It’s been many years since I last read Le Fanu’s In a Glass Darkly collection, and I really didn’t remember much about it. However, last year I read a critical edition of Carmilla, which is one of the stories in the collection, and enjoyed his writing style a good deal, though I can’t say I found it particularly scary. A look at the introduction to the collection reminded me that the overall premise is that each story is taken from the case histories of one Dr Martin Hesselius, a doctor who explains seemingly psychic phenomena in terms of mental illness…but Le Fanu leaves the reader less certain that the tales can be so easily explained away. The introduction also suggests that Mr Justice Harbottle is one of the more dramatic of the tales, so it seemed a good choice for…
Judge Harbottle is known as a hanging judge and is suspected of using his position and domineering personality to rig trials to get a guilty verdict, while his personal life is one of debauchery and drunkenness. As the story begins, he is about to preside over the trial of Lewis Pyneweck on charges of forging a bill of exchange. Just before the trial, the Judge receives a mysterious visitor who informs him that a secret society, calling themselves the High Court of Appeal, will be watching the trial and in particular the Judge himself to see that he behaves fairly. But he has a personal reason to despatch Pyneweck by the way of the gibbet, since some years ago the Judge seduced Pyneweck’s wife and took her child and her to live with him.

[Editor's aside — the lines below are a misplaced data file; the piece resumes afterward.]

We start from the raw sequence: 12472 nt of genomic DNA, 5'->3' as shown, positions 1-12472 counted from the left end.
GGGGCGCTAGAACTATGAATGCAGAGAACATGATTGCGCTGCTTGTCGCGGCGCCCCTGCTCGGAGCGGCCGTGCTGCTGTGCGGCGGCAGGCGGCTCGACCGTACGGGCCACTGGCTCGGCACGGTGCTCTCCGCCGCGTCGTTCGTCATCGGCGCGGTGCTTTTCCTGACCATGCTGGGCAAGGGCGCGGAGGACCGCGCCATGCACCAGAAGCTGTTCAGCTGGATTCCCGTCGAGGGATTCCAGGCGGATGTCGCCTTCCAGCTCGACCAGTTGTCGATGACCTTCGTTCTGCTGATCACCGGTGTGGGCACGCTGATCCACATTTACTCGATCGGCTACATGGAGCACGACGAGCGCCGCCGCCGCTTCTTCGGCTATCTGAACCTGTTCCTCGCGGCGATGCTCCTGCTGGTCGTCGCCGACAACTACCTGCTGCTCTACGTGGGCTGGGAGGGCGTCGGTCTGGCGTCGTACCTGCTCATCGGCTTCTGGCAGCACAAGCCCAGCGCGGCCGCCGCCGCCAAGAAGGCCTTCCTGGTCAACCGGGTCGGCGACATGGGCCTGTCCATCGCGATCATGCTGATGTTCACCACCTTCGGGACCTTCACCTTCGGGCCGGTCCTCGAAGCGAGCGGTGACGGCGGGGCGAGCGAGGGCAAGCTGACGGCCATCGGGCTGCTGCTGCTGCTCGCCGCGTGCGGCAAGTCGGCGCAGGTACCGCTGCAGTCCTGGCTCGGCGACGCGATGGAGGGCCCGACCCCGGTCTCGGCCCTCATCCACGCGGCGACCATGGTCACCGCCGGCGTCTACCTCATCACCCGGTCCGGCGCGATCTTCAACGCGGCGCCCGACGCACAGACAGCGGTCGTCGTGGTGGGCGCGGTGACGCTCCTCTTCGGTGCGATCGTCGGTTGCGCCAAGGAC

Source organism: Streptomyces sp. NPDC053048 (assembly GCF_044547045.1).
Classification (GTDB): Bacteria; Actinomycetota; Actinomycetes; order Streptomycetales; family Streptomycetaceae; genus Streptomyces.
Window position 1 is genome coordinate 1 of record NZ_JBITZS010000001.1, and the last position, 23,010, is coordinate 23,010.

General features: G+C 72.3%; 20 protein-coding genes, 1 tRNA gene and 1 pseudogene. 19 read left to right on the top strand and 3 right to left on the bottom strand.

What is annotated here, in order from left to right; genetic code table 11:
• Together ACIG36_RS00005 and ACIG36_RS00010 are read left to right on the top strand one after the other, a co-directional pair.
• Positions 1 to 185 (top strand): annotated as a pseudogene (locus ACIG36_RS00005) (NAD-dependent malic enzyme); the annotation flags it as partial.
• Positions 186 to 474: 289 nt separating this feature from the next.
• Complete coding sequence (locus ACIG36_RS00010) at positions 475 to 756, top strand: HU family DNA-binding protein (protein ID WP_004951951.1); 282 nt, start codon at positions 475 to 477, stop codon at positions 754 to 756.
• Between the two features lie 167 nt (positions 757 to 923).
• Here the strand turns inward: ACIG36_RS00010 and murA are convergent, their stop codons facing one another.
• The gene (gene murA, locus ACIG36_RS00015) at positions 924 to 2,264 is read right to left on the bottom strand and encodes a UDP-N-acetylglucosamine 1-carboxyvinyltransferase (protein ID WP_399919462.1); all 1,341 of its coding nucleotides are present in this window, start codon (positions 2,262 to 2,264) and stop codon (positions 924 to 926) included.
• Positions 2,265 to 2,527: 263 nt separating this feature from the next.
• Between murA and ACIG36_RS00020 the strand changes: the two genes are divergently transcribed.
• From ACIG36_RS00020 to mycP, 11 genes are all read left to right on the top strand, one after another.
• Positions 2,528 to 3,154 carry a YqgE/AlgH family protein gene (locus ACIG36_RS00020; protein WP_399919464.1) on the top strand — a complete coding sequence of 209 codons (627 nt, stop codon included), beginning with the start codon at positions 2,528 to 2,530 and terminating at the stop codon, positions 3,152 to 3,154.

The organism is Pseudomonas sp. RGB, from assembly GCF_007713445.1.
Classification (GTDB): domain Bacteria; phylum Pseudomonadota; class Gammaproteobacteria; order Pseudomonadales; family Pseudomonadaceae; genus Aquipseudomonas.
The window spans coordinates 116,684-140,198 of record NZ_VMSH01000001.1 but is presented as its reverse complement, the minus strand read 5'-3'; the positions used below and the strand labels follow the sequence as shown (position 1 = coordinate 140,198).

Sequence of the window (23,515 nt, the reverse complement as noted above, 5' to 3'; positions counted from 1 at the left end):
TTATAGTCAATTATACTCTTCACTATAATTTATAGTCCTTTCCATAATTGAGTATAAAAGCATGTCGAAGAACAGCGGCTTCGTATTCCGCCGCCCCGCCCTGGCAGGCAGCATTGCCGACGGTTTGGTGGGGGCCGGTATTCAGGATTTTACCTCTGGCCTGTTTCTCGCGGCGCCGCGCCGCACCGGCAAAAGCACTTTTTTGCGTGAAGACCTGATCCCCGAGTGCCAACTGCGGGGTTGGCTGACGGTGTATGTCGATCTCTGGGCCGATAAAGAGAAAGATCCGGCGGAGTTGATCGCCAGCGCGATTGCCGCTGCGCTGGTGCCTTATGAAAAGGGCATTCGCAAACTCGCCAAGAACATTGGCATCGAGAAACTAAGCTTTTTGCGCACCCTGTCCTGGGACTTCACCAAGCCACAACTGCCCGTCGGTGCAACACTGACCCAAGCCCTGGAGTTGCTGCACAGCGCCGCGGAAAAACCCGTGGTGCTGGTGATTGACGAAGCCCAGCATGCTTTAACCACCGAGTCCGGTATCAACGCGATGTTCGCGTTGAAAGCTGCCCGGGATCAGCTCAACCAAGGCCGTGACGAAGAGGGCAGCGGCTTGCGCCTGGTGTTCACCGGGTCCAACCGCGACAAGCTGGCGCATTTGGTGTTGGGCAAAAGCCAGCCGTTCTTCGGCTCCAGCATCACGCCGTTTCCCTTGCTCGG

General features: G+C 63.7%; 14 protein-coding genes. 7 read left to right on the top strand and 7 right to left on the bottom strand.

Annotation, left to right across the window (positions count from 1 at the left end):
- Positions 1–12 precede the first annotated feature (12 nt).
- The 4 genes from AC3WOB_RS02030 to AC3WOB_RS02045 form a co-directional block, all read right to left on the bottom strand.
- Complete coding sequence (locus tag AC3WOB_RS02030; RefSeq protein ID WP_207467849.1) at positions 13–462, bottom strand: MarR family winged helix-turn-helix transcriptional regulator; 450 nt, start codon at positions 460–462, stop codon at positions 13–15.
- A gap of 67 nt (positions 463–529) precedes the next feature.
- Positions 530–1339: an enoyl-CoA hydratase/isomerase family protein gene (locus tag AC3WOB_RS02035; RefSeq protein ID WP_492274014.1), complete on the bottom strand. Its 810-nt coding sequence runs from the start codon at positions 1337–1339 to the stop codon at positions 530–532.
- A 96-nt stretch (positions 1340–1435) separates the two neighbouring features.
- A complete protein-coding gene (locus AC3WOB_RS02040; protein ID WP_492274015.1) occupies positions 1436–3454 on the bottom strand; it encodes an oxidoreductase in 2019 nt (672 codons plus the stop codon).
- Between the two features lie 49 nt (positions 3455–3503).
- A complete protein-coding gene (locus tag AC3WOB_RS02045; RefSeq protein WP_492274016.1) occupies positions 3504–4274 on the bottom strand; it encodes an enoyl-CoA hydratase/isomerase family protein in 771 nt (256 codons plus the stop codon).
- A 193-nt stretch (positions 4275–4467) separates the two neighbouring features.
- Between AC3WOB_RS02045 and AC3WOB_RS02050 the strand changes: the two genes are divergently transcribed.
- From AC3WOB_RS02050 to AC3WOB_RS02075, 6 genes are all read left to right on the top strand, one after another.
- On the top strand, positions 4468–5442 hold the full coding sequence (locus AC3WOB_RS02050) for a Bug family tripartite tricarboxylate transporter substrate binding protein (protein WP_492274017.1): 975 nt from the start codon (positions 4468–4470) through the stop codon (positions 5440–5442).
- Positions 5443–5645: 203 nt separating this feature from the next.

But as the trial progresses and after its outcome, the Judge begins to be haunted by visions of some of the people he has unfairly hanged and during one vision finds himself being tried by the High Court of Appeal, presided over by a judge who looks and acts like a monstrous version of Harbottle himself. Are these visions real – have the people wronged by the judge returned to exact vengeance? Or is the judge suffering delusions brought on by guilt and debauchery?
The story is very well written – long enough to allow for some good characterisation, particularly of the Judge himself, but short enough so that the pacing never slows too much. There were a couple of moments that took me by surprise and, while my eyes didn’t start from their spheres exactly, they certainly widened a little. The ending was effective, although not altogether unpredictable. Definitely a story worth reading which, while it didn’t leave me with nightmares, nor did it give me any desire to giggle, and it’s certainly left me keen to read more of the collection.
Fretful porpentine rating: 😯 😯 😯
Overall story rating: 😀 😀 😀 😀 😀
Next week on Tuesday Terror! – Susan Hill